The Telemachy

It’s rare to come across a wandering poet these days and it’s probably not the most effective way to get your message across to the public. There’s a certain charm to the idea though: an escape from technology and the opportunity to do some serious listening, instead of reading texts. Arman Mantella’s telling of The Telemachy illustrates the power of the medium as entertainment and a means of conveying ideas.

Here you will encounter the honesty of a good story well told with modern relevance.

There is probably no such thing as a stereotypical travelling storyteller, but if there were, Arman Mantella would fit the bill. The swagger, the open-fronted shirt and rows of colourful beads, swarthy complexion, unshaven stubble and the mop of long hair tied in a bun give him authority in this capacity. Powerful delivery, words enunciated, changes of pace and modulations of sound combine with movement, gesture and looks to create characters and complete his status. Accomplished in his art, he makes for easy listening and tells a good tale.

Condensing the first four books of Homer’s Odyssey into an hour and adding contemporary interpretation is a considerable achievement for writer Alexander Day. Although a central character in the original, Odysseus was actually a predominantly absent father and husband. This work redresses the balance and relates the story through his son, Telemachus, and his wife, Penelope. According to this Mice on a Beam production, here is the first contemporary parallel. Just as the youth of centuries past were largely ignored, so young people today have difficulty making their voice heard. Yet with help and encouragement, so the argument goes, they could change the world. Indeed the central thrust of the play is a call to individual empowerment and social action, and reminders of this appear throughout the telling.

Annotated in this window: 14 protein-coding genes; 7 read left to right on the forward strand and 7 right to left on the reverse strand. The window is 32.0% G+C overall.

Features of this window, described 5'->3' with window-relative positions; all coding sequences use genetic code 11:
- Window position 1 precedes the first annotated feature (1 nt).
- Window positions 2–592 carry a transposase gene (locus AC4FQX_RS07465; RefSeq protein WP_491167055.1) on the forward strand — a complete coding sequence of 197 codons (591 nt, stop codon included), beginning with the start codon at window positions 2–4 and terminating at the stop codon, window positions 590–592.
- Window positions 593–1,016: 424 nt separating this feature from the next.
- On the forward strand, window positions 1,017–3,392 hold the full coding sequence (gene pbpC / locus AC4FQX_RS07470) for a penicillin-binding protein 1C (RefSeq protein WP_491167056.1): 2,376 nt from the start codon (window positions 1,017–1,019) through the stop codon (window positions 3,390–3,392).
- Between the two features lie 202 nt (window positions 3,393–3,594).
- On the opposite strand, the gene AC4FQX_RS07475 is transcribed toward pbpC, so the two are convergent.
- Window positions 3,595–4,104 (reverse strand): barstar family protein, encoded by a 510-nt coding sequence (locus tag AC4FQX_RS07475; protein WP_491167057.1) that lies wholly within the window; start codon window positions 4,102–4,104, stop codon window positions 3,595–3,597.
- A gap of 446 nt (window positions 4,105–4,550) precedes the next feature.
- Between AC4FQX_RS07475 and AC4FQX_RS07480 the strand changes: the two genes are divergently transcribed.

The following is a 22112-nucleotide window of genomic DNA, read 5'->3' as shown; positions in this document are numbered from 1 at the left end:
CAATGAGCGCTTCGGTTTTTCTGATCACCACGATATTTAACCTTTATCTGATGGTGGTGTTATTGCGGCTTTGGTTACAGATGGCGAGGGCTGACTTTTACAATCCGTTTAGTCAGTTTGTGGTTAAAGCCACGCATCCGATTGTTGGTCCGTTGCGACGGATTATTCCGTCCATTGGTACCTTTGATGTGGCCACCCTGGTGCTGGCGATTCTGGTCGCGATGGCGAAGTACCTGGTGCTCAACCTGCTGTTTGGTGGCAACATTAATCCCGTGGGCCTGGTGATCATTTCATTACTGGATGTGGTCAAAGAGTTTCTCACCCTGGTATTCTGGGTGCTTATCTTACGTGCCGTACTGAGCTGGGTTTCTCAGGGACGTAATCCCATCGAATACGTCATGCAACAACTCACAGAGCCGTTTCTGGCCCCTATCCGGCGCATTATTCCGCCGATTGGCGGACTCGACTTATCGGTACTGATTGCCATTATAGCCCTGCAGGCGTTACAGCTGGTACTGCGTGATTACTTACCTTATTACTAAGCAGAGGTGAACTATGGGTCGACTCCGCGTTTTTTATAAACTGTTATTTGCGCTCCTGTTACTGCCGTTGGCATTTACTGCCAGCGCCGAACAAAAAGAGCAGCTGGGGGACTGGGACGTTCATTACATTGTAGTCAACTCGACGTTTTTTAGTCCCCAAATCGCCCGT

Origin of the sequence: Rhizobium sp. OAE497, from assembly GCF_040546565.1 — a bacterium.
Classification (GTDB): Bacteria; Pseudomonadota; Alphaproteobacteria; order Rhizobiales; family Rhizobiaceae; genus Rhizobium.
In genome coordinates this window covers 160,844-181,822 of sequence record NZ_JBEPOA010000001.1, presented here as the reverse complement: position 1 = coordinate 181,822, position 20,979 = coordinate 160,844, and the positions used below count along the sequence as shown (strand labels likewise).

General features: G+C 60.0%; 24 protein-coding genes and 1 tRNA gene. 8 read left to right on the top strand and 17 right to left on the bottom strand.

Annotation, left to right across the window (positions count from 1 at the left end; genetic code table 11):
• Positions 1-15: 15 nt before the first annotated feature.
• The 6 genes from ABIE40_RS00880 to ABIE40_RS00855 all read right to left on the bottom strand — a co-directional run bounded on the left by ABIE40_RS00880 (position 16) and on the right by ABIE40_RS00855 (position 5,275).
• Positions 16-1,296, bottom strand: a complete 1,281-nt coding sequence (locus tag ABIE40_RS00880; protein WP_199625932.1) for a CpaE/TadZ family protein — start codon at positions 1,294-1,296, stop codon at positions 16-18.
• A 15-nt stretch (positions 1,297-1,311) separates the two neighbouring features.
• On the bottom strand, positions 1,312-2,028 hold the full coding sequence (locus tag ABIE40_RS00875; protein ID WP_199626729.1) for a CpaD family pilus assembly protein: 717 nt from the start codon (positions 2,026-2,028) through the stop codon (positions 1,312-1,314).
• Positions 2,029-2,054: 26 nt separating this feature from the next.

When Director Milla Jackson took this production to the Camden Fringe, the space was compact. This larger Edinburgh setting is a more demanding performance area and difficult for a lone performer to fill without looking a little lost, no matter how much he tries to use it. Here the audience is further away and somewhat detached from the intimacy of having the teller in its midst. Nevertheless, it still comes over convincingly.

You don’t need to be a classicist to appreciate The Telemachy, though those who are will probably find it easier to follow and derive greater fascination from it. Like our poet, you may find in vino veritas but here you will encounter the honesty of a good story well told with modern relevance.

Reviews by Richard Beck

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The Blurb

The travelling poet swaggers to Edinburgh with a case full of ancient stories from his journeys across the world. We know he’s on his way. We’re not sure where he’s coming from. He’s bringing a famous story about you, and me, and all of us. Who is the spokesman for our generation? Your enigmatic host delves into the mythologies of Odysseus, the original rock'n'roll absent father, through the eyes of his brooding son Telemachus. How can he compete with the legacy of his father when the world’s so different now? What does it mean to become a man?